Apologies to my subscribers. I don’t normally publish two posts in one day, but some issues can’t wait.
This past Spring, I was really looking forward to the start of the MLB season. My San Diego Padres had had an excellent COVID-shortened 2020 season, going 37-23 (.617) and winning the NL Wild Card Series against the Cardinals, only to fizzle against the Dodgers in the NLDS due to pitching woes. In the offseason, the Pads picked up pitching aces, Matt Snell and Yu Darvish, to shore up the staff.
The Padres started this season extremely well. Their 34-19 (.642) record at the May 29th mark was the best in the entire MLB. Let that sink in. With one-third of the season under their belt, the Padres were king of the MLB hill. At the All-Star break, the Padres had slipped a bit to 53-40 (.570), but no one was hitting the panic button.
However, after the All-Star break, the Padres descended into a death spiral of draconian proportions, winning only 25 of their last 68 games. Things were especially bleak the last 28 games played in September-October with the Padres winning just 7 of those contests. Here’s a sobering stat: after August 10th, not one of the other 29 MLB teams compiled more losses than the 13-34 Friars. Not the Orioles. Not the Diamondbacks. Nobody. Such a catastrophic collapse points to one thing: although they would deny it, the players collectively gave up. The Padres finished with a final record of 79-83 (.488), third in the NL West. No one, and I mean not one soul on the planet had figured the Padres would finish below .500 at the start of the season.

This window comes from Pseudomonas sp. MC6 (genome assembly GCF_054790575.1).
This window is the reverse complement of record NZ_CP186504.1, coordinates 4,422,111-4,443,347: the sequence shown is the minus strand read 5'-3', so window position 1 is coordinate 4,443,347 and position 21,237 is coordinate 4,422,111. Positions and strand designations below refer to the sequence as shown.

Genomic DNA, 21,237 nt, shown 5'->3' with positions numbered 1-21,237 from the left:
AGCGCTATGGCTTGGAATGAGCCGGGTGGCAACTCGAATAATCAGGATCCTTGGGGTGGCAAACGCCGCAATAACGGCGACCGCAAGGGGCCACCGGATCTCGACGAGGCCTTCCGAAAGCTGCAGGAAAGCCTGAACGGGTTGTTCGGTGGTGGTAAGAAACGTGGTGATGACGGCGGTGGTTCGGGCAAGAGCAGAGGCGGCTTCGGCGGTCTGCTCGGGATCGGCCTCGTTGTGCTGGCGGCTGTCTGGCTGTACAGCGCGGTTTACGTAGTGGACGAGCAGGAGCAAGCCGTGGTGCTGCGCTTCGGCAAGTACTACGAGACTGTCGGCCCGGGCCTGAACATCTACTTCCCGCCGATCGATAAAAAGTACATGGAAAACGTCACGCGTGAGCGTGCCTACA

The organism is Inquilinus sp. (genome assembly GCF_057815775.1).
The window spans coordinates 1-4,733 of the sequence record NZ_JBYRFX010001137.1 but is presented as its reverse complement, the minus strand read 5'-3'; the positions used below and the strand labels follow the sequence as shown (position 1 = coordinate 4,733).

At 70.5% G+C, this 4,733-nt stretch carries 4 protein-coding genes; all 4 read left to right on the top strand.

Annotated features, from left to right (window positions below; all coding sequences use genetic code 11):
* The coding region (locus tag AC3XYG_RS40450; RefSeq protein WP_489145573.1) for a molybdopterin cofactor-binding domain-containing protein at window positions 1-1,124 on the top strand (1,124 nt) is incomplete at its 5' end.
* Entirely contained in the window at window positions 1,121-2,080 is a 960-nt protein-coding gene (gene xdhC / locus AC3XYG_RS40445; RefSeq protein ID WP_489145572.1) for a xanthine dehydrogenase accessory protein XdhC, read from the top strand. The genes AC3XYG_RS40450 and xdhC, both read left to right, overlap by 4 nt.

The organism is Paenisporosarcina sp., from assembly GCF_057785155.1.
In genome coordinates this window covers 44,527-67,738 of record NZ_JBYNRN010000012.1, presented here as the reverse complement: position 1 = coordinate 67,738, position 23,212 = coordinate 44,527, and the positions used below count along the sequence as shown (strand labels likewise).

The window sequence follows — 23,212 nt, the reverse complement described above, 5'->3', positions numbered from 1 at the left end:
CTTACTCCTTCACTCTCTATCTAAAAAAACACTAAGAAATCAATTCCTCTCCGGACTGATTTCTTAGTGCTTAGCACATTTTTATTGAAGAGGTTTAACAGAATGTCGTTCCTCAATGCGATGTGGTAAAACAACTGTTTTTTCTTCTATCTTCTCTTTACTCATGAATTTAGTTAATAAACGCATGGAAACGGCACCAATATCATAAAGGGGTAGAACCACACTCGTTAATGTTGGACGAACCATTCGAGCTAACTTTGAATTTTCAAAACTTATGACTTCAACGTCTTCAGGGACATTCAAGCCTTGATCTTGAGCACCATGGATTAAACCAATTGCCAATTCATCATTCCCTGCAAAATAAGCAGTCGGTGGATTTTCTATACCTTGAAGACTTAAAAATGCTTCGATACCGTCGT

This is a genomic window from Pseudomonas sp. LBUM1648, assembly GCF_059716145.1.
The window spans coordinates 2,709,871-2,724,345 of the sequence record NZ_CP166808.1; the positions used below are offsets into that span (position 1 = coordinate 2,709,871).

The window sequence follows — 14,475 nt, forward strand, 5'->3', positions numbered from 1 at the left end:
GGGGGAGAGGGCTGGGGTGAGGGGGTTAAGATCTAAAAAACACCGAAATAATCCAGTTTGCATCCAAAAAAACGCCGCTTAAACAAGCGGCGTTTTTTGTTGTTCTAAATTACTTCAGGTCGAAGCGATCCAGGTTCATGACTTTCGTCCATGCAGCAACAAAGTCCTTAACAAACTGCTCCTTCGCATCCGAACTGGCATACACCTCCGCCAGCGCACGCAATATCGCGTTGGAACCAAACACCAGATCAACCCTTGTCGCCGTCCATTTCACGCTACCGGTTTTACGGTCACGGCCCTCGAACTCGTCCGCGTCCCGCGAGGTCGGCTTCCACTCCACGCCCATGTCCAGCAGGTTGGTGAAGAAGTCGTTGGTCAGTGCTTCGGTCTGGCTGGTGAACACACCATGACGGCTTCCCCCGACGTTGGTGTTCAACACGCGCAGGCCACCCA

Much of the Padres’ troubles were due to pitching, with both injuries and ineffectiveness plaguing the staff. Team ERA for the overall season was 4.10 (#8 NL), but post-ASG was 5.04 (#11 NL). Joe Musgrove (3.18) was the only starter with an ERA under 4.0. Snell and Darvish were both disappointing.
Good managers find a way to win. When a roster this talented completely self-destructs, as the Padres did, a good portion of the blame must go to the skipper, Jayce Tingler. There’s a very good chance he will be fired shortly after this is published. But what about GM A.J. Preller? Doesn’t he share some of the blame for selecting a wide-eyed guy to fill the manager role who had zero managerial experience.
There’s a good chance 22YO Fernando Tatis Jr. will win NL MVP, a bright spot in an otherwise disappointing season. The Padres have a good foundation for 2022. Let’s hope they hire a manager who has the wherewithal to lead the talented roster to the postseason.